But since the process of determining the nature and scope of these rights, and approaches to their international protection, was confined to sovereign states which were members of the United Nations (UN) in 1945, only four African states and eight Asian states were included. The rest of Africa and Asia was colonized at that time by the same European powers that were proclaiming the universality of human rights at the UN. Moreover, some basic ambiguities in the original concept continue to frustrate the prospects of its practical application. For example, these rights are proclaimed in general terms as belonging to all human beings, while their realization is strongly associated with citizenship of a specific country. Although some general principles of international law still apply to how a state may treat non-citizens who happen to be within its territory, the distinction between citizen and non-citizen is sometimes difficult to justify from a human rights point of view (Turner, 1993b, p. 495; 1997). To avoid these complex issues in this brief overview, I refer to persons under the jurisdiction of a state, instead of identifying them as its citizens.
The consensus of the mid-1940s was strongly reflected in the Charter of the UN of 1945, which is the most authoritative document of the present interna- tional order. According to Article 1 of the Charter, `̀ The Purposes of the United Nations are . . . (3) To achieve international cooperation in solving international problems of an economic, social, cultural, or humanitarian character, and in promoting and encouraging respect for human rights and for fundamental free- doms for all without distinction as to race, sex, language, or religion.” While emphasizing this basic obligation in other Articles, the UN Charter left the task of definition and implementation of `̀ human rights and fundamental freedoms” to subsequent developments.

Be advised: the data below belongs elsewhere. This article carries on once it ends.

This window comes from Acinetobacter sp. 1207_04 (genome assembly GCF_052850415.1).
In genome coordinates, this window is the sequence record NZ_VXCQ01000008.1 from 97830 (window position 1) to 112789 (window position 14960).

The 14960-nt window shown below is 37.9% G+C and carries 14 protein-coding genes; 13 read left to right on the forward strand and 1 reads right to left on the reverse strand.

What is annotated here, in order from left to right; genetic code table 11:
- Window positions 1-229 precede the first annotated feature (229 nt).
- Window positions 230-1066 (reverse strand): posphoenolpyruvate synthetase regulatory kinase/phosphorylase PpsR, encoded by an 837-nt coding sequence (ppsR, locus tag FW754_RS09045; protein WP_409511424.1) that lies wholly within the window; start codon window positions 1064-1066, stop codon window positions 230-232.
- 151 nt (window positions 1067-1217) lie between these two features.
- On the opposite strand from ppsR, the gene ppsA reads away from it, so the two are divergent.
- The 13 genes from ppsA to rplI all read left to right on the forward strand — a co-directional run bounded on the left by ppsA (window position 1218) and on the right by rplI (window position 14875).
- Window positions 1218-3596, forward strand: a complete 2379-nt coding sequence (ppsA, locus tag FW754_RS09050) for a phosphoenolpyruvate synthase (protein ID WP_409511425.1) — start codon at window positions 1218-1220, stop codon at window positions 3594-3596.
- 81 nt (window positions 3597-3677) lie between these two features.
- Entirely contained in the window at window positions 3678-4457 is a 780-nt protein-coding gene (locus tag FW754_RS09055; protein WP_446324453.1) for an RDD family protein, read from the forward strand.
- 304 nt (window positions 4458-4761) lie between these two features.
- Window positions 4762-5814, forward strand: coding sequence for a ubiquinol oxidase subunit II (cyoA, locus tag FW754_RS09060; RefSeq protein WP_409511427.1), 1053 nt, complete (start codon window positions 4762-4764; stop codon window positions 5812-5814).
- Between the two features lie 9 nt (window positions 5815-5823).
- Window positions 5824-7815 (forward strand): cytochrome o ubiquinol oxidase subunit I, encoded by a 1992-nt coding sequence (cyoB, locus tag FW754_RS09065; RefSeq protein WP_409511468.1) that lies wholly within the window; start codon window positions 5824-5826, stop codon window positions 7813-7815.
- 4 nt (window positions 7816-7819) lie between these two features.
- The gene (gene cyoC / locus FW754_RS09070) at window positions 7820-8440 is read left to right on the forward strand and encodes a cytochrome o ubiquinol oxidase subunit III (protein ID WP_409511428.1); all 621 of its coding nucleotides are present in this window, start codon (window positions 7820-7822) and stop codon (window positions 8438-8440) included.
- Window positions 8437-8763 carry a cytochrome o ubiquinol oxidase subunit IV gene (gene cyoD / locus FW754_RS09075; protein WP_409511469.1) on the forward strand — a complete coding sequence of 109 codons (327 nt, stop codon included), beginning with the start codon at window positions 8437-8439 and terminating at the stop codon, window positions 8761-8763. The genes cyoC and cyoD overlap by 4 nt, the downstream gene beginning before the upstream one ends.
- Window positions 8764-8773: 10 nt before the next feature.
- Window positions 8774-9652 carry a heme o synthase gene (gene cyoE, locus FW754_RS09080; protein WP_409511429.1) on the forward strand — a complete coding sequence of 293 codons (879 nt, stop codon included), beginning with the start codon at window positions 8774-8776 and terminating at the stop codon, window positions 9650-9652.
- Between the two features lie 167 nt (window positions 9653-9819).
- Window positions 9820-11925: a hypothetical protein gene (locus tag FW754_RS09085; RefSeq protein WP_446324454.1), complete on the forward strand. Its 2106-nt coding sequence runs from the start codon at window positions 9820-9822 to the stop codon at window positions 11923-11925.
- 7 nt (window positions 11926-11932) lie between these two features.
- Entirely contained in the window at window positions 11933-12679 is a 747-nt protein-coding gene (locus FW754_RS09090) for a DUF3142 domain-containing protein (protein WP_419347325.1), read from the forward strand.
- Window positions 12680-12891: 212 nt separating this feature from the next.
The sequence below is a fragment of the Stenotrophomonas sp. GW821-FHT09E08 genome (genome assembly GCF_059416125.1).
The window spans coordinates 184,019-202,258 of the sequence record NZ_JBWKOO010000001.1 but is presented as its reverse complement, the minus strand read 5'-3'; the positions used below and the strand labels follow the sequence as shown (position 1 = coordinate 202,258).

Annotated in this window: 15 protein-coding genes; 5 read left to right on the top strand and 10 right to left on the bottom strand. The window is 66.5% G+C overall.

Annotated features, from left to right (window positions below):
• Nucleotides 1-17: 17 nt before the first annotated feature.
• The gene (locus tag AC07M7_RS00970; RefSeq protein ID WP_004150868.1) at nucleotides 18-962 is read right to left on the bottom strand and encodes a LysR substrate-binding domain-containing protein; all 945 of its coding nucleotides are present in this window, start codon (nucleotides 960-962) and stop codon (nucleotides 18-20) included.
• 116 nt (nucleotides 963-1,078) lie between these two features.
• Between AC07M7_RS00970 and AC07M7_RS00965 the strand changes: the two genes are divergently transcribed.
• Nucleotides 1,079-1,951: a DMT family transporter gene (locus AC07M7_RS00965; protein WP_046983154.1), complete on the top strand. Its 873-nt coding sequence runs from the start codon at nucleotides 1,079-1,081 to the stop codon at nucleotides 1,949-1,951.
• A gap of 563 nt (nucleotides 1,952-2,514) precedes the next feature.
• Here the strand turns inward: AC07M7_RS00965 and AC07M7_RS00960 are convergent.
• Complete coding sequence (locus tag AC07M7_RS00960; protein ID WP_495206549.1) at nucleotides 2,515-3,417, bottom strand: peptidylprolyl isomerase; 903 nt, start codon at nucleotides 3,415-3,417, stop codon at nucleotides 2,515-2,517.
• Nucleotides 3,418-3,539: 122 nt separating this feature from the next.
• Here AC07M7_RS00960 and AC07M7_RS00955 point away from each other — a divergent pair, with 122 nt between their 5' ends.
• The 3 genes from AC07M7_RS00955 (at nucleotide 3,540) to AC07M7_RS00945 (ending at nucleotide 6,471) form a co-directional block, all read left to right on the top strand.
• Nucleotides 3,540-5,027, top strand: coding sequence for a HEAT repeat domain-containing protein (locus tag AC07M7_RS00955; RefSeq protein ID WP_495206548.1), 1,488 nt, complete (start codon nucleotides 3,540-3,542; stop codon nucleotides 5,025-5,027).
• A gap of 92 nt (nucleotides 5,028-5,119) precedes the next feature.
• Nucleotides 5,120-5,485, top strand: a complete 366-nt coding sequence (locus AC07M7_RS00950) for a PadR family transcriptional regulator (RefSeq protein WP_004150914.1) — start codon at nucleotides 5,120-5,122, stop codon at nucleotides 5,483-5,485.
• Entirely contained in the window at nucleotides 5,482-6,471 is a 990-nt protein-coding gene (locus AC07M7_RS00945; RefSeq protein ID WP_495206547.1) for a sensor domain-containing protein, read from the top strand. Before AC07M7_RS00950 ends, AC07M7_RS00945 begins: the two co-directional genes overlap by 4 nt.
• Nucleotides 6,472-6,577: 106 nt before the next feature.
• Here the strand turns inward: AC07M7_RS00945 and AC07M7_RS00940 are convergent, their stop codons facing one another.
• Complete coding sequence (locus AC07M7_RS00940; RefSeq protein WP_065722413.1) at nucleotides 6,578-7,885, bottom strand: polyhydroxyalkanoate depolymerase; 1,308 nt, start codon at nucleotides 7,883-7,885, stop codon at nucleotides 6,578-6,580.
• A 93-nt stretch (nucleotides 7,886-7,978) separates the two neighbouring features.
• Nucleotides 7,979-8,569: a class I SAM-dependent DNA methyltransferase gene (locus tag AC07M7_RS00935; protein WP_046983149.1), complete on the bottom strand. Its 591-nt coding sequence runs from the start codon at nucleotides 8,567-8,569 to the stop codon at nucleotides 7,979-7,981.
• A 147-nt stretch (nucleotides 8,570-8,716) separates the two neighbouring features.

That process began with the drafting and adoption of the Universal Declara- tion of Human Rights of 1948. But the Declaration is not binding as such because, according to the UN Charter, resolutions of the General Assembly are merely recommendations to member states of the organization. The drafting and adoption of detailed treaties, which are binding under international law, followed, to provide definitions of rights and their implementation. Moreover, some human rights norms can also be found in certain principles of what is
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known as customary international law, like the prohibition of genocide, war crimes, and crimes against humanity. These norms are binding on all states, regardless of their ratification of treaties on those matters. Some human rights scholars argue that certain aspects of the Universal Declaration have become binding as customary international law. For example, the prohibition of torture is generally accepted as binding on all states as a principle of customary international law, regardless of their ratification of the specific treaties on the subject.